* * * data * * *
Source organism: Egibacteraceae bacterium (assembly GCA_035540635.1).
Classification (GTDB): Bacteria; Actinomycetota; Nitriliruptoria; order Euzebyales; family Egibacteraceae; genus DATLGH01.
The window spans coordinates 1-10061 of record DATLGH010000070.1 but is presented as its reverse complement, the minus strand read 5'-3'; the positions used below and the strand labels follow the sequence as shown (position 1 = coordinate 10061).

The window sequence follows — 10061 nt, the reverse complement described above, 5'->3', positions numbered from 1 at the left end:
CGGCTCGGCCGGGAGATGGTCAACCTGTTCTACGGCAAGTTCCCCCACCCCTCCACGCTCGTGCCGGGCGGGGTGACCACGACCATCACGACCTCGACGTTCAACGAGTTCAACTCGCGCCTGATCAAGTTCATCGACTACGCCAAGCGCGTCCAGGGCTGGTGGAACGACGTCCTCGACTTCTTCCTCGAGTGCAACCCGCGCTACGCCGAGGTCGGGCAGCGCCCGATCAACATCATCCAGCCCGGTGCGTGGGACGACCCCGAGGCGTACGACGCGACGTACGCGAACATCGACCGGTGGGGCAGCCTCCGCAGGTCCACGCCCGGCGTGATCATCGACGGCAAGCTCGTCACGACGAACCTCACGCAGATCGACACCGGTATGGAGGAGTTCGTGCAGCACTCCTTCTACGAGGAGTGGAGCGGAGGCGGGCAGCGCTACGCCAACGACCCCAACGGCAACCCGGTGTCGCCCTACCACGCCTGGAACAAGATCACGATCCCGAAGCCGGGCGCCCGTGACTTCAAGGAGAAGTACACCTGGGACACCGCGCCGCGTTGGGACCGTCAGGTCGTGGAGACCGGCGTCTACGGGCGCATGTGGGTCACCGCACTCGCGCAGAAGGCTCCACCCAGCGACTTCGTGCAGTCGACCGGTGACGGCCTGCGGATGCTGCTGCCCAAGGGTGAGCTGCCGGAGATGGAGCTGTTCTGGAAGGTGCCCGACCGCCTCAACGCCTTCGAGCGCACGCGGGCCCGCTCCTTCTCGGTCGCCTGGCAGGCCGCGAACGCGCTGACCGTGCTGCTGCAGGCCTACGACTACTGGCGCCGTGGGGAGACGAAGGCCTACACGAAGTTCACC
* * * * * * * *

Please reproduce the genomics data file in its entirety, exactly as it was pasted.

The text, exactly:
Source organism: Egibacteraceae bacterium (assembly GCA_035540635.1).
Classification (GTDB): Bacteria; Actinomycetota; Nitriliruptoria; order Euzebyales; family Egibacteraceae; genus DATLGH01.
The window spans coordinates 1-10061 of record DATLGH010000070.1 but is presented as its reverse complement, the minus strand read 5'-3'; the positions used below and the strand labels follow the sequence as shown (position 1 = coordinate 10061).

The window sequence follows — 10061 nt, the reverse complement described above, 5'->3', positions numbered from 1 at the left end:
CGGCTCGGCCGGGAGATGGTCAACCTGTTCTACGGCAAGTTCCCCCACCCCTCCACGCTCGTGCCGGGCGGGGTGACCACGACCATCACGACCTCGACGTTCAACGAGTTCAACTCGCGCCTGATCAAGTTCATCGACTACGCCAAGCGCGTCCAGGGCTGGTGGAACGACGTCCTCGACTTCTTCCTCGAGTGCAACCCGCGCTACGCCGAGGTCGGGCAGCGCCCGATCAACATCATCCAGCCCGGTGCGTGGGACGACCCCGAGGCGTACGACGCGACGTACGCGAACATCGACCGGTGGGGCAGCCTCCGCAGGTCCACGCCCGGCGTGATCATCGACGGCAAGCTCGTCACGACGAACCTCACGCAGATCGACACCGGTATGGAGGAGTTCGTGCAGCACTCCTTCTACGAGGAGTGGAGCGGAGGCGGGCAGCGCTACGCCAACGACCCCAACGGCAACCCGGTGTCGCCCTACCACGCCTGGAACAAGATCACGATCCCGAAGCCGGGCGCCCGTGACTTCAAGGAGAAGTACACCTGGGACACCGCGCCGCGTTGGGACCGTCAGGTCGTGGAGACCGGCGTCTACGGGCGCATGTGGGTCACCGCACTCGCGCAGAAGGCTCCACCCAGCGACTTCGTGCAGTCGACCGGTGACGGCCTGCGGATGCTGCTGCCCAAGGGTGAGCTGCCGGAGATGGAGCTGTTCTGGAAGGTGCCCGACCGCCTCAACGCCTTCGAGCGCACGCGGGCCCGCTCCTTCTCGGTCGCCTGGCAGGCCGCGAACGCGCTGACCGTGCTGCTGCAGGCCTACGACTACTGGCGCCGTGGGGAGACGAAGGCCTACACGAAGTTCACC